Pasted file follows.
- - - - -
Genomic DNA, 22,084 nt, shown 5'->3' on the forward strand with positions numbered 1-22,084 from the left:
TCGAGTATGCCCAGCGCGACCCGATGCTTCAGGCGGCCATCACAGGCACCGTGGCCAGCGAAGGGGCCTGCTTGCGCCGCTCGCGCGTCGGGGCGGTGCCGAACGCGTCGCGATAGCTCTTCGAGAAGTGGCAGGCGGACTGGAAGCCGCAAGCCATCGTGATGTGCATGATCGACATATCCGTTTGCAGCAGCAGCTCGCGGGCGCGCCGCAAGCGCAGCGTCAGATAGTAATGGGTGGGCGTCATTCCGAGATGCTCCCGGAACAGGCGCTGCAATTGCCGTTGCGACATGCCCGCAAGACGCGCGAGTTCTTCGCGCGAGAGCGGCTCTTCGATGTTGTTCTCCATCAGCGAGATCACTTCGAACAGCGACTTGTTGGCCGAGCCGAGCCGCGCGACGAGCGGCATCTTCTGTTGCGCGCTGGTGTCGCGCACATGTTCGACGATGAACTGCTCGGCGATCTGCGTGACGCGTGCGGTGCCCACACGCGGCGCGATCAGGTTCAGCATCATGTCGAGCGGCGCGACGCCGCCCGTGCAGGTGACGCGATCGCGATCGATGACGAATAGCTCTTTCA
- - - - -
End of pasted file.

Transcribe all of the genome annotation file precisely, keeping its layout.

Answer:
Genomic DNA, 22,084 nt, shown 5'->3' on the forward strand with positions numbered 1-22,084 from the left:
TCGAGTATGCCCAGCGCGACCCGATGCTTCAGGCGGCCATCACAGGCACCGTGGCCAGCGAAGGGGCCTGCTTGCGCCGCTCGCGCGTCGGGGCGGTGCCGAACGCGTCGCGATAGCTCTTCGAGAAGTGGCAGGCGGACTGGAAGCCGCAAGCCATCGTGATGTGCATGATCGACATATCCGTTTGCAGCAGCAGCTCGCGGGCGCGCCGCAAGCGCAGCGTCAGATAGTAATGGGTGGGCGTCATTCCGAGATGCTCCCGGAACAGGCGCTGCAATTGCCGTTGCGACATGCCCGCAAGACGCGCGAGTTCTTCGCGCGAGAGCGGCTCTTCGATGTTGTTCTCCATCAGCGAGATCACTTCGAACAGCGACTTGTTGGCCGAGCCGAGCCGCGCGACGAGCGGCATCTTCTGTTGCGCGCTGGTGTCGCGCACATGTTCGACGATGAACTGCTCGGCGATCTGCGTGACGCGTGCGGTGCCCACACGCGGCGCGATCAGGTTCAGCATCATGTCGAGCGGCGCGACGCCGCCCGTGCAGGTGACGCGATCGCGATCGATGACGAATAGCTCTTTCA